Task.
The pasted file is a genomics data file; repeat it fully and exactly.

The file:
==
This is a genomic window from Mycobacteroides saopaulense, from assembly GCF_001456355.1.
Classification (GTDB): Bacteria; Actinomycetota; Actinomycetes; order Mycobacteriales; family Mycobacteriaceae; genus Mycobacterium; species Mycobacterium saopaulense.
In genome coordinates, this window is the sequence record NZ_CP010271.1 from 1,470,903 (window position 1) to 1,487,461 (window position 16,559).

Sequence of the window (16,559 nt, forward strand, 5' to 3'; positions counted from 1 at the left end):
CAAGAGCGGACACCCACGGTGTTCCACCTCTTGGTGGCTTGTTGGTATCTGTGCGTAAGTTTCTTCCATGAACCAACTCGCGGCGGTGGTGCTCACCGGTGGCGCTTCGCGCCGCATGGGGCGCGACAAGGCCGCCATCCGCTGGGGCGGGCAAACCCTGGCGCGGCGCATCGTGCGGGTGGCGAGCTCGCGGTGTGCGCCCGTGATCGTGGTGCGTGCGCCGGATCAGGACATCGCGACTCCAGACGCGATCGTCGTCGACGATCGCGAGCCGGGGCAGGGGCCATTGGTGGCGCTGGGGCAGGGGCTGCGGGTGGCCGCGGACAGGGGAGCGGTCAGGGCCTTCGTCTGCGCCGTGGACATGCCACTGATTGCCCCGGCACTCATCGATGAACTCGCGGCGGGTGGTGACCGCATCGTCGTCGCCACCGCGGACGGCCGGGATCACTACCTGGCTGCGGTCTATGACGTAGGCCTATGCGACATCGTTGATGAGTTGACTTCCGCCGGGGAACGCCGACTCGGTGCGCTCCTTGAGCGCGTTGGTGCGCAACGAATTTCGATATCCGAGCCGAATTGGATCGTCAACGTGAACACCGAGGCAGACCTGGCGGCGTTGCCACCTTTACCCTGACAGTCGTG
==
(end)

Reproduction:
This is a genomic window from Mycobacteroides saopaulense, from assembly GCF_001456355.1.
Classification (GTDB): Bacteria; Actinomycetota; Actinomycetes; order Mycobacteriales; family Mycobacteriaceae; genus Mycobacterium; species Mycobacterium saopaulense.
In genome coordinates, this window is the sequence record NZ_CP010271.1 from 1,470,903 (window position 1) to 1,487,461 (window position 16,559).

Sequence of the window (16,559 nt, forward strand, 5' to 3'; positions counted from 1 at the left end):
CAAGAGCGGACACCCACGGTGTTCCACCTCTTGGTGGCTTGTTGGTATCTGTGCGTAAGTTTCTTCCATGAACCAACTCGCGGCGGTGGTGCTCACCGGTGGCGCTTCGCGCCGCATGGGGCGCGACAAGGCCGCCATCCGCTGGGGCGGGCAAACCCTGGCGCGGCGCATCGTGCGGGTGGCGAGCTCGCGGTGTGCGCCCGTGATCGTGGTGCGTGCGCCGGATCAGGACATCGCGACTCCAGACGCGATCGTCGTCGACGATCGCGAGCCGGGGCAGGGGCCATTGGTGGCGCTGGGGCAGGGGCTGCGGGTGGCCGCGGACAGGGGAGCGGTCAGGGCCTTCGTCTGCGCCGTGGACATGCCACTGATTGCCCCGGCACTCATCGATGAACTCGCGGCGGGTGGTGACCGCATCGTCGTCGCCACCGCGGACGGCCGGGATCACTACCTGGCTGCGGTCTATGACGTAGGCCTATGCGACATCGTTGATGAGTTGACTTCCGCCGGGGAACGCCGACTCGGTGCGCTCCTTGAGCGCGTTGGTGCGCAACGAATTTCGATATCCGAGCCGAATTGGATCGTCAACGTGAACACCGAGGCAGACCTGGCGGCGTTGCCACCTTTACCCTGACAGTCGTG